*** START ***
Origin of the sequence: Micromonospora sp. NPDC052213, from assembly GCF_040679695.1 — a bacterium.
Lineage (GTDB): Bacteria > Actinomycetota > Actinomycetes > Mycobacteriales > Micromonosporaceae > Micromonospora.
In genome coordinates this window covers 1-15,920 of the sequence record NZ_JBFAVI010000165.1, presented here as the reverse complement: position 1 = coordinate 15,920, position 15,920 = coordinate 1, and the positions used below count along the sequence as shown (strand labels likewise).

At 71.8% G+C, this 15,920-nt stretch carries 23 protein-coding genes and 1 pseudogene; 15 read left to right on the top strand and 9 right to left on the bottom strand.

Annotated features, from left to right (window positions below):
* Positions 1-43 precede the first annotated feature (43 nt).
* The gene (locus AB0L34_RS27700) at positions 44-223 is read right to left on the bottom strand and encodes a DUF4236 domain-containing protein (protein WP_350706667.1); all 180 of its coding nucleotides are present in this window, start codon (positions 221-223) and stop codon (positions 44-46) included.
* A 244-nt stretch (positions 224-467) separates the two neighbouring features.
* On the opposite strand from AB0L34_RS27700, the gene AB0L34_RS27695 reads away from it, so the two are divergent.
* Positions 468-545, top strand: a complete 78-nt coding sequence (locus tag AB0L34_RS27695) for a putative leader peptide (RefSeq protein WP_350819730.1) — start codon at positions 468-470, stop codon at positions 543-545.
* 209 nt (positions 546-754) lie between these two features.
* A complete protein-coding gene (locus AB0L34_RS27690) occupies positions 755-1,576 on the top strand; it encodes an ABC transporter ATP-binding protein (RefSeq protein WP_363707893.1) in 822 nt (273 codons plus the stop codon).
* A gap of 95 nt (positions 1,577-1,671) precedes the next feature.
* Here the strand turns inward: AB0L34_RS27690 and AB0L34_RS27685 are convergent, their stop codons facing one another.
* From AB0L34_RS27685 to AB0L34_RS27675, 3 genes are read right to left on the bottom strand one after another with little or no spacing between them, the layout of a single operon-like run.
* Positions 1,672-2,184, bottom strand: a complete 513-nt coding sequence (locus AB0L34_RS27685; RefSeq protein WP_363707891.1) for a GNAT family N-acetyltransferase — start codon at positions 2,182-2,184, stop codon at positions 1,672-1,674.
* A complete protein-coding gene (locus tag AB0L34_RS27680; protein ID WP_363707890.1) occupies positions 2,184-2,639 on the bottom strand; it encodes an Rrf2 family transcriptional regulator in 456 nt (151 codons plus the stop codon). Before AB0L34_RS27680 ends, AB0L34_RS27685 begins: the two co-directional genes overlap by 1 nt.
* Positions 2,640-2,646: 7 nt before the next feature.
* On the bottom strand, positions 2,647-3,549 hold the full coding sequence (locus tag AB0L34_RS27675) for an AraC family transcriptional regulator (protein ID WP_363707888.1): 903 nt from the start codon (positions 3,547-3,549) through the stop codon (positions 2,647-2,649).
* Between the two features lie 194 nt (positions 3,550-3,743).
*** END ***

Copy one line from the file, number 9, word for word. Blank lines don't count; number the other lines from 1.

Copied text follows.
* On the opposite strand from AB0L34_RS27700, the gene AB0L34_RS27695 reads away from it, so the two are divergent.